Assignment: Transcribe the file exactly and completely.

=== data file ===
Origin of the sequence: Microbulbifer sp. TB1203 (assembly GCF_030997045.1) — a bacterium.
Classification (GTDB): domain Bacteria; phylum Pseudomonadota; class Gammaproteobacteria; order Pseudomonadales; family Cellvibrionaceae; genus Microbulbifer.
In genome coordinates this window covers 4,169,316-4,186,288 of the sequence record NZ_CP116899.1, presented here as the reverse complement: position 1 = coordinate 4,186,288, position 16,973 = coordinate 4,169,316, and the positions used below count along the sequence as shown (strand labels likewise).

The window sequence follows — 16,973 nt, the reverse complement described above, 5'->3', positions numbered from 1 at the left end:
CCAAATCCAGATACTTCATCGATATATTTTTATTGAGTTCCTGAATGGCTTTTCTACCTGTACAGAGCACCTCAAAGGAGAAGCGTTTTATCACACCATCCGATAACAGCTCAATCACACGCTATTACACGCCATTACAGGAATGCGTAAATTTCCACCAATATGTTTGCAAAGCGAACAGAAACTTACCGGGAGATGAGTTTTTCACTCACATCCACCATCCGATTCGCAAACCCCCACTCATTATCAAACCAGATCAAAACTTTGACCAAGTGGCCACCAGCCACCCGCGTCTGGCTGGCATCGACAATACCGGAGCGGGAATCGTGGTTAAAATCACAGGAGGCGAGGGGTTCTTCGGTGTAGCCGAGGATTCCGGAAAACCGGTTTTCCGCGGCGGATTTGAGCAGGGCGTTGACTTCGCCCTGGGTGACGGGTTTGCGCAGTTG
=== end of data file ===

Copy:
Origin of the sequence: Microbulbifer sp. TB1203 (assembly GCF_030997045.1) — a bacterium.
Classification (GTDB): domain Bacteria; phylum Pseudomonadota; class Gammaproteobacteria; order Pseudomonadales; family Cellvibrionaceae; genus Microbulbifer.
In genome coordinates this window covers 4,169,316-4,186,288 of the sequence record NZ_CP116899.1, presented here as the reverse complement: position 1 = coordinate 4,186,288, position 16,973 = coordinate 4,169,316, and the positions used below count along the sequence as shown (strand labels likewise).

The window sequence follows — 16,973 nt, the reverse complement described above, 5'->3', positions numbered from 1 at the left end:
CCAAATCCAGATACTTCATCGATATATTTTTATTGAGTTCCTGAATGGCTTTTCTACCTGTACAGAGCACCTCAAAGGAGAAGCGTTTTATCACACCATCCGATAACAGCTCAATCACACGCTATTACACGCCATTACAGGAATGCGTAAATTTCCACCAATATGTTTGCAAAGCGAACAGAAACTTACCGGGAGATGAGTTTTTCACTCACATCCACCATCCGATTCGCAAACCCCCACTCATTATCAAACCAGATCAAAACTTTGACCAAGTGGCCACCAGCCACCCGCGTCTGGCTGGCATCGACAATACCGGAGCGGGAATCGTGGTTAAAATCACAGGAGGCGAGGGGTTCTTCGGTGTAGCCGAGGATTCCGGAAAACCGGTTTTCCGCGGCGGATTTGAGCAGGGCGTTGACTTCGCCCTGGGTGACGGGTTTGCGCAGTTG